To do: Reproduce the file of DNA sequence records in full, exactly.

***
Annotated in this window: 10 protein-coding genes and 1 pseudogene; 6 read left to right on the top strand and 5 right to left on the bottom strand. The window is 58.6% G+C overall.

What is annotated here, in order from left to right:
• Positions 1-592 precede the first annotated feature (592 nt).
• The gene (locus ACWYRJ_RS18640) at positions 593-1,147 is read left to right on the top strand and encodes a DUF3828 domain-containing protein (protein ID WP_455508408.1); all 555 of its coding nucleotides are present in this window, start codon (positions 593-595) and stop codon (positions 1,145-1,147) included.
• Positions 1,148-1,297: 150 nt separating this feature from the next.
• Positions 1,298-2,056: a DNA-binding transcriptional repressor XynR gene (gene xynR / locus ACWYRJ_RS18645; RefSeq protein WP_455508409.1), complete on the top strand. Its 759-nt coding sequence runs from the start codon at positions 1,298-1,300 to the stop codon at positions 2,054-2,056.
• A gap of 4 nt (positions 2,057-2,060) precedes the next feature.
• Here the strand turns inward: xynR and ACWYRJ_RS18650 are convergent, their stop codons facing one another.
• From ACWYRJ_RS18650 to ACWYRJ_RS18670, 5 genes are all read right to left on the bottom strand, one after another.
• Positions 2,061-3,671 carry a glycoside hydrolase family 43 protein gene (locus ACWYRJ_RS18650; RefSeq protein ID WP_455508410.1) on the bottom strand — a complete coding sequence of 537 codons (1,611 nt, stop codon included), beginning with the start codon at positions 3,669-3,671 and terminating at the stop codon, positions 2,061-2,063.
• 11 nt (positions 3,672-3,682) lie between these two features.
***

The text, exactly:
Annotated in this window: 10 protein-coding genes and 1 pseudogene; 6 read left to right on the top strand and 5 right to left on the bottom strand. The window is 58.6% G+C overall.

What is annotated here, in order from left to right:
• Positions 1-592 precede the first annotated feature (592 nt).
• The gene (locus ACWYRJ_RS18640) at positions 593-1,147 is read left to right on the top strand and encodes a DUF3828 domain-containing protein (protein ID WP_455508408.1); all 555 of its coding nucleotides are present in this window, start codon (positions 593-595) and stop codon (positions 1,145-1,147) included.
• Positions 1,148-1,297: 150 nt separating this feature from the next.
• Positions 1,298-2,056: a DNA-binding transcriptional repressor XynR gene (gene xynR / locus ACWYRJ_RS18645; RefSeq protein WP_455508409.1), complete on the top strand. Its 759-nt coding sequence runs from the start codon at positions 1,298-1,300 to the stop codon at positions 2,054-2,056.
• A gap of 4 nt (positions 2,057-2,060) precedes the next feature.
• Here the strand turns inward: xynR and ACWYRJ_RS18650 are convergent, their stop codons facing one another.
• From ACWYRJ_RS18650 to ACWYRJ_RS18670, 5 genes are all read right to left on the bottom strand, one after another.
• Positions 2,061-3,671 carry a glycoside hydrolase family 43 protein gene (locus ACWYRJ_RS18650; RefSeq protein ID WP_455508410.1) on the bottom strand — a complete coding sequence of 537 codons (1,611 nt, stop codon included), beginning with the start codon at positions 3,669-3,671 and terminating at the stop codon, positions 2,061-2,063.
• 11 nt (positions 3,672-3,682) lie between these two features.